Gaddafi's body has been on public display in a cold storage container in Misurata alongside another son Mutassim and his army chief since they were all killed in Sirte on Thursday.
"He will be buried in a simple burial with sheikhs attending the burial. It will be an unknown location in the open desert," a National Transitional Council (NTC) official said, adding that the decomposition of the body had reached the point where the "corpse cannot last longer".
"No agreement was reached for his tribe to take him," he added. Asked if Mutassimcheap jerseys
would be buried in the same ceremony, the official said: "Yes."
Gaddafi loyalists had requested that he be buried in his hometown of Sirte, whereas officials wanted to prevent his grave becoming a loyalist shrine.
Saif al-Islam, Gaddafi's anointed heir, is near Libya's borders with Niger and Algeria and planning to flee the country using a forged passport, another unnamed NTC official said on Monday night.
Meanwhile, the interim rulers faced further questions over their conduct during the cheap soccer jerseys
war to oust Col Muammar Gaddafi, after the discovery of an apparent massacre of regime supporters in rebel-controlled territory in Sirte.
Human Rights Watch said 53 people appeared to have been shot dead in a hotel in the centre of the city when it was under the control of fighters from Misurata. The badly decomposed bodies, some with their hands bound behind their backs, were found in a garden of Hotel Mahari.
The group called on the NTC to carry out an immediate investigation into the deaths, and was echoed last night by the US State Department, which urged Libya to uphold human rights. It called the allegations "extremely disturbing".
Peter Bouckaert, emergencies director of Human Rights Watch, said: "Thecustom made jerseys
evidence suggests that some of the victims were shot while being held as prisoners, when that part of Sirte was controlled by anti-Gaddafi brigades who appear to act outside the control of the NTC.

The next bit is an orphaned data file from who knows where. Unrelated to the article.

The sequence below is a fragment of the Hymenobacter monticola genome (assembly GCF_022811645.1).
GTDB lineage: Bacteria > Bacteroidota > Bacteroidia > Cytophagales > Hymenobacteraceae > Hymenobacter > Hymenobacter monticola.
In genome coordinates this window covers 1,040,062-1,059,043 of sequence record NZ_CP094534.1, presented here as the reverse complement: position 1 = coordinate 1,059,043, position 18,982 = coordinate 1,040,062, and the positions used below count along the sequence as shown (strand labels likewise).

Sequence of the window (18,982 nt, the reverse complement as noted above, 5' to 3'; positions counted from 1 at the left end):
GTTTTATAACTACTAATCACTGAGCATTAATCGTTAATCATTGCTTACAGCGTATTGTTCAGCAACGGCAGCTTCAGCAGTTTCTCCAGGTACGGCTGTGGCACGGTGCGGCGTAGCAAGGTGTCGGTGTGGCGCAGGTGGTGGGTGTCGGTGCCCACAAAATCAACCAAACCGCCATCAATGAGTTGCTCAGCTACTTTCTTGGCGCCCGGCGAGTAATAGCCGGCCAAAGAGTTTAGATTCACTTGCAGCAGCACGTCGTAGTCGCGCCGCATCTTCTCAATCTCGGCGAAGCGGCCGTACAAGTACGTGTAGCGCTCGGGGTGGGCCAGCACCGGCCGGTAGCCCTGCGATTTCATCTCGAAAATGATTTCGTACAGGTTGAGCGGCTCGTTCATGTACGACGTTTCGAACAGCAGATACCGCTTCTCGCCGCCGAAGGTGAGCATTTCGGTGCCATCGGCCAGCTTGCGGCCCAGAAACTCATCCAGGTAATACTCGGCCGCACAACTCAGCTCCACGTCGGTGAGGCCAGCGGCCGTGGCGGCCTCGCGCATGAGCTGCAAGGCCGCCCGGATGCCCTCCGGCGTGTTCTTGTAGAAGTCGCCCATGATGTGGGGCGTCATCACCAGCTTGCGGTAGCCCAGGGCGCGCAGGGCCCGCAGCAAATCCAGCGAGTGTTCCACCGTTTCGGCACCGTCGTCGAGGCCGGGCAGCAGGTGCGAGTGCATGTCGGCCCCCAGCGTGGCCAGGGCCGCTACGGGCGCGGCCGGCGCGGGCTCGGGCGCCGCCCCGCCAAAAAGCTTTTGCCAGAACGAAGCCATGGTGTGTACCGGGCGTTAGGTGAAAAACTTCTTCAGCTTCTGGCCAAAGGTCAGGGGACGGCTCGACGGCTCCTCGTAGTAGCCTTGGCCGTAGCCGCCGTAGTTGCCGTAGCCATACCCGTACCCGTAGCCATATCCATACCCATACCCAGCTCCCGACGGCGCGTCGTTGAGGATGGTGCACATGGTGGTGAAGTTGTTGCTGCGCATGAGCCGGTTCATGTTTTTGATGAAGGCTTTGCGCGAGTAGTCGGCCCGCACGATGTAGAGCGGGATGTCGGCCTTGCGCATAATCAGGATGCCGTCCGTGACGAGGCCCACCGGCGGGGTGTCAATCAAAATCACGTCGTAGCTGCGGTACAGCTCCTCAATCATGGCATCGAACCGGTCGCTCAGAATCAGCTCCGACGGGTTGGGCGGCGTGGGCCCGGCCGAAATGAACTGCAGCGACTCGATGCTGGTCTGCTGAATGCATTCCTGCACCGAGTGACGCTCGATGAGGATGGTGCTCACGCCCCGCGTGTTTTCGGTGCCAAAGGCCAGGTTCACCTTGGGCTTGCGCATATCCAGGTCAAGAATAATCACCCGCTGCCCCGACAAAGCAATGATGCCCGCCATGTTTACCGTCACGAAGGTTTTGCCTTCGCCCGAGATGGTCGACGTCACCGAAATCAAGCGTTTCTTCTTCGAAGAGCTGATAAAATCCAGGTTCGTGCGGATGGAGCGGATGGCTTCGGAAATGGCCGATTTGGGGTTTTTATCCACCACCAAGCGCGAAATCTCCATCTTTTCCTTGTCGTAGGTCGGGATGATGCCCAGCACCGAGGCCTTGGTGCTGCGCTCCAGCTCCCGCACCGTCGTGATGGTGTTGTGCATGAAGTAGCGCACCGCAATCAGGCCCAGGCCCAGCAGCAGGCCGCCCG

"If the NTC fails to investigate this crime it will signal that those who fought against Gaddafi can do anything without fear of prosecution."
Yesterday, the government bowed to international pressure and announced a mlb jerseys cheap
commission to determine how Gaddafi died after he was cornered in a drain while trying to flee Sirte, his besieged home town.
Mustafa Abdul Jalil, the chairman of the NTC, and other officials have said Gaddafi was killed in crossfire. Mr Jalil said: "In response to international calls, we have started to put in place a commission tasked with investigating the circumstances of Muammar Gaddafi's death in the clash with his circle as he was being captured."
Mr Jalil also yesterday attempted to reassure the NTC's Western backers that the country would be a "moderate" Muslim nation, amid concern over its plans to introduce Islamic law. He appeared to soften his position less than 24 hours after using the liberation ceremony to declare that sharia would be the basis of all legislation.
His attempt at conciliation hinted at the difficulty the NTC is having in balancheap nfl jerseys
cing the demands of secularists and influential Islamist factions who played a strong role in the uprising.
France and the EU warned the NTC to respect human rights after Mr Jalil's speech on Sunday in which he singled out a ban on polygamy as legislation which would have to be swept aside.
However, Mr Jalil said on Monday: "I would like to assure the international community that we as Libyans are Muslims, but moderate Muslims."
Alain Juppe, the French foreign minister, said: "We will be watchful that the values that we defended alongside the Libyan people are respected."